The Autobiography of Alice B. Toklas (1933) is actually Gertrude Stein‘s own memoir. Gertrude Stein Has Arrived by Roy Morris, Jr. chronicles the return of the delightfully perplexing literary figure to her American homeland in 1934.
With Alice in tow, Stein conducted an epic lecture tour to promote what would be her most commercially successful book.
Gertrude appropriated the supposed persona of her longtime companion, Alice B. Toklas, to tell her own tale. Famously, Alice is quoted as saying:
“About six weeks ago Gertrude Stein said, ‘It does not look to me as if you were ever going to write that autobiography. You know what I am going to do? I am going to write it for you. I am going to write it as simply as Defoe did the autobiography of Robinson Crusoe.’ And she has, and this is it.” Read More→
Dust Tracks on a Road, Zora Neale Hurston’s 1942 autobiography, has confounded critics and scholars from the time of its publication, even as it has enthralled and entertained readers.
It was the most commercially successful book she published during her lifetime, though it has since been eclipsed by her 1937 novel, Their Eyes Were Watching God.
Zora (1891 – 1960) studied anthropology at Barnard College in the 1920s, becoming the first African-American student at the prestigious college. With her larger-than-life personality, she quickly became a big name in the Harlem Renaissance movement of the 1920s. Read More→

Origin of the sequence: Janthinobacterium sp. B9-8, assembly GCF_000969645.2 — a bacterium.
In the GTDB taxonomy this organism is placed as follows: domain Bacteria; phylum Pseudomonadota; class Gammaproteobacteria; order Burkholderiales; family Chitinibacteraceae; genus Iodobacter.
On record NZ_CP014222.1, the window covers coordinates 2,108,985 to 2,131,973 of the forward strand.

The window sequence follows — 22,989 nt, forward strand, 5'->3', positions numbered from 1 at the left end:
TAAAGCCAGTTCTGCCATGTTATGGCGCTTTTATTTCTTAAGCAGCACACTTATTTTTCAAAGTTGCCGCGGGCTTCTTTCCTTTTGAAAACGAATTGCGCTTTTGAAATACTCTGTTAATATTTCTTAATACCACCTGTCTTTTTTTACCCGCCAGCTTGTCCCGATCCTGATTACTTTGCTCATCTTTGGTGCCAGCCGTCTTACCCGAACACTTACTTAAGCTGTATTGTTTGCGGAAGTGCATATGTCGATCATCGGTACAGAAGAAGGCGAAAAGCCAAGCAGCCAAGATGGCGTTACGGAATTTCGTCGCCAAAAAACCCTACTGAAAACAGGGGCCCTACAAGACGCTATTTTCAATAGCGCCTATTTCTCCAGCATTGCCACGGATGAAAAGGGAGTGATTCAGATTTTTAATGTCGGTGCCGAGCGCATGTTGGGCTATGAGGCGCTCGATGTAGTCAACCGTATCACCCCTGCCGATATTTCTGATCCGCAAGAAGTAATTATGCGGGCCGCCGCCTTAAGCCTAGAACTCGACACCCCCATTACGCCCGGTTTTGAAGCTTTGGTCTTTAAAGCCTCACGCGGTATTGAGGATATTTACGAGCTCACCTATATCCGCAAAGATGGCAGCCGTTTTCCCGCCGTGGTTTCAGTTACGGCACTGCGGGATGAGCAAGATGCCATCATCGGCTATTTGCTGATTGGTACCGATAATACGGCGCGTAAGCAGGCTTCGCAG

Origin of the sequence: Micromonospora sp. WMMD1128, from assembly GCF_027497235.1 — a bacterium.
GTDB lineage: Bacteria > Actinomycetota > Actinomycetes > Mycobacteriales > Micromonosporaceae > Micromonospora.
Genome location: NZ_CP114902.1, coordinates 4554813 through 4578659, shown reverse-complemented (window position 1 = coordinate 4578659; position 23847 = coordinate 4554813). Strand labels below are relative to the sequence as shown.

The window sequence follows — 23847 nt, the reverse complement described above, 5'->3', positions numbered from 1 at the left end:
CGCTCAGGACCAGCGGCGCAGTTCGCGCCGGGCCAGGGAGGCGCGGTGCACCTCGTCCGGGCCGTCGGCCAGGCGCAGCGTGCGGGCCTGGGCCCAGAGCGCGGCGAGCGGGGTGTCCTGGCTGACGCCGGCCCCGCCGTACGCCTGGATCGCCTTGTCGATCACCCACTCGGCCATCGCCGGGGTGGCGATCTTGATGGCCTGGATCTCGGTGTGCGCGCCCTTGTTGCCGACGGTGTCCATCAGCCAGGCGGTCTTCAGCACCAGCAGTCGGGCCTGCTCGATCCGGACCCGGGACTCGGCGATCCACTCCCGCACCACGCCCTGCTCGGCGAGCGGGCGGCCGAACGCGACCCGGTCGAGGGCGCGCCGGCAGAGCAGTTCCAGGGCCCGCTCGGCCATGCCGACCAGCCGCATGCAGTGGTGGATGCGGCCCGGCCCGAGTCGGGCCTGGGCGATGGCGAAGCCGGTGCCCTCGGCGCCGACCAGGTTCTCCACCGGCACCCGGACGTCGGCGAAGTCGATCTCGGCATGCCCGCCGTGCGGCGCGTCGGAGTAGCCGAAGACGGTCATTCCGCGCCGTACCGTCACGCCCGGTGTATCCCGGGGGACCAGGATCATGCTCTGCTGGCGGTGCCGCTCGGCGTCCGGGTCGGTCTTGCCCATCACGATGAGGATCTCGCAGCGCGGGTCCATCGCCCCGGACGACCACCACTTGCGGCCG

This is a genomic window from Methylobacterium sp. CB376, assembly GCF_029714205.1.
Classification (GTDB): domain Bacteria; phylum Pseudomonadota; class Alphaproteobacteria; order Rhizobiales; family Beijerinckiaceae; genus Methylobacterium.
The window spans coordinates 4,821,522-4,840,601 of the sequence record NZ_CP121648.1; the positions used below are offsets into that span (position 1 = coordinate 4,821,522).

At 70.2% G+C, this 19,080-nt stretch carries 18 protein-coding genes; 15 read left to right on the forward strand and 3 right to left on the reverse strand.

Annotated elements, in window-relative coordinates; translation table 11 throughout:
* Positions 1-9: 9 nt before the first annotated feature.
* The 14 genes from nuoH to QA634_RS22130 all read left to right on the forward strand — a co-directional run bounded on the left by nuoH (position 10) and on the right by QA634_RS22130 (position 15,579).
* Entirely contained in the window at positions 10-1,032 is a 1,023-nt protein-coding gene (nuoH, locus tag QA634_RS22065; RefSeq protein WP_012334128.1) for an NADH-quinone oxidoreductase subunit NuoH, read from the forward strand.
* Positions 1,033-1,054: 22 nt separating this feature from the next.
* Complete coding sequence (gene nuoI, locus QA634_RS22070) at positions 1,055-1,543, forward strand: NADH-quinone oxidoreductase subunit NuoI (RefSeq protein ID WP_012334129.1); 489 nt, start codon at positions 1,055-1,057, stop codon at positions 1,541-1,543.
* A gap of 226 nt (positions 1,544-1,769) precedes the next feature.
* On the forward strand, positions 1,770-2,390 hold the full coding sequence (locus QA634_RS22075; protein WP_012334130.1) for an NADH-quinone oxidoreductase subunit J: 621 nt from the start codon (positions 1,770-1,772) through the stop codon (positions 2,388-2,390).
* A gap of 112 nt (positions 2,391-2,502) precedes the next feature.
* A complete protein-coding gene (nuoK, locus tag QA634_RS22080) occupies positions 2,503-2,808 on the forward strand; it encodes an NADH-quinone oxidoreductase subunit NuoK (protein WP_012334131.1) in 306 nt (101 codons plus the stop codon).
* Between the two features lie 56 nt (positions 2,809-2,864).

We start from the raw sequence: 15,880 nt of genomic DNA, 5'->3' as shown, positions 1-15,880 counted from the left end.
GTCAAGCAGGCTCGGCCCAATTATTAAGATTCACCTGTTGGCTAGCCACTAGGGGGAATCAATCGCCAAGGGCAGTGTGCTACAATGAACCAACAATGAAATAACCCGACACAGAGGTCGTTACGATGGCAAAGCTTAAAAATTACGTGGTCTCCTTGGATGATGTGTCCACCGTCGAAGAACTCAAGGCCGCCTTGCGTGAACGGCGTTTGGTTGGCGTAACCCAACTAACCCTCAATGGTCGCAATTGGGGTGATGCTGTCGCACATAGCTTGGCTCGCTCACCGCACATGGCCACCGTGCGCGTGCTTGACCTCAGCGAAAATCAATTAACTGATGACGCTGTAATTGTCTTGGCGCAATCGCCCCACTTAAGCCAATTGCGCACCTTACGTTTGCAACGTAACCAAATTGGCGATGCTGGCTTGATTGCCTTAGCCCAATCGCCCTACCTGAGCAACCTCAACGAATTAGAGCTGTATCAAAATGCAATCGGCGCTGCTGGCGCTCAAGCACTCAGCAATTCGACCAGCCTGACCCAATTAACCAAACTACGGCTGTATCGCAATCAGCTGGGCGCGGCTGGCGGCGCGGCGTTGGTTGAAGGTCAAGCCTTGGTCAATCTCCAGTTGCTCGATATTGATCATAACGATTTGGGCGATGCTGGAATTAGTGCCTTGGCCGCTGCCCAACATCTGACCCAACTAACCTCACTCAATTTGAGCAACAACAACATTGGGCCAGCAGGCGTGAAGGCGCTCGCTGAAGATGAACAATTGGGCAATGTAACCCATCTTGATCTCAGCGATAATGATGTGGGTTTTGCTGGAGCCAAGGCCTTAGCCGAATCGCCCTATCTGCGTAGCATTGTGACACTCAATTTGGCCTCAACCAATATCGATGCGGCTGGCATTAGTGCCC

Dawn Powell (1896 – 1965) is considered a “writer’s writer,” though nearly all of her work was out of print by the time she died. Overcoming a hard-knock early life in the American midwest, she moved to New York City in 1918 and fell in love with it. Dawn Powell’s New York novels and stories are among the most enduring of her works.
Though she wrote prolifically throughout her life, producing novels, short stories, poetry, and plays, she didn’t gain much notoriety — for better or worse — during her lifetime. To the joy of devoted fans and new readers alike, many of her works have been rediscovered and rereleased. Read More→
There is Confusion by Jessie Redmon Fauset (1882 – 1961) was the first novel by this American editor, poet, essayist, educator, and author associated closely with the Harlem Renaissance movement.
In addition to her own pursuits, Cornell-educated Fauset was known as one of the “literary midwives” of the movement, as someone who encouraged and supported other talents.
Fauset’s poetic bent is reflected in the novel’s title, which comes from lines in “The Lotos-Eaters” by Alfred, Lord Tennyson: Read More→
The 1913 novel Pollyanna by Eleanor H. Porter (1868 – 1920) is perhaps less familiar now than the lasting expression that grew from its sentimental story.
Most everyone knows what defines a “Pollyanna” — someone who looks at the bright side of things no matter how dire, or who paints an overly optimistic picture of any situation.
Pollyanna, subtitled “The Glad Book,” was incredibly successful from the start, and inspired many adaptations in other media. Though intended as a children’s novel, it appealed to all ages. Read More→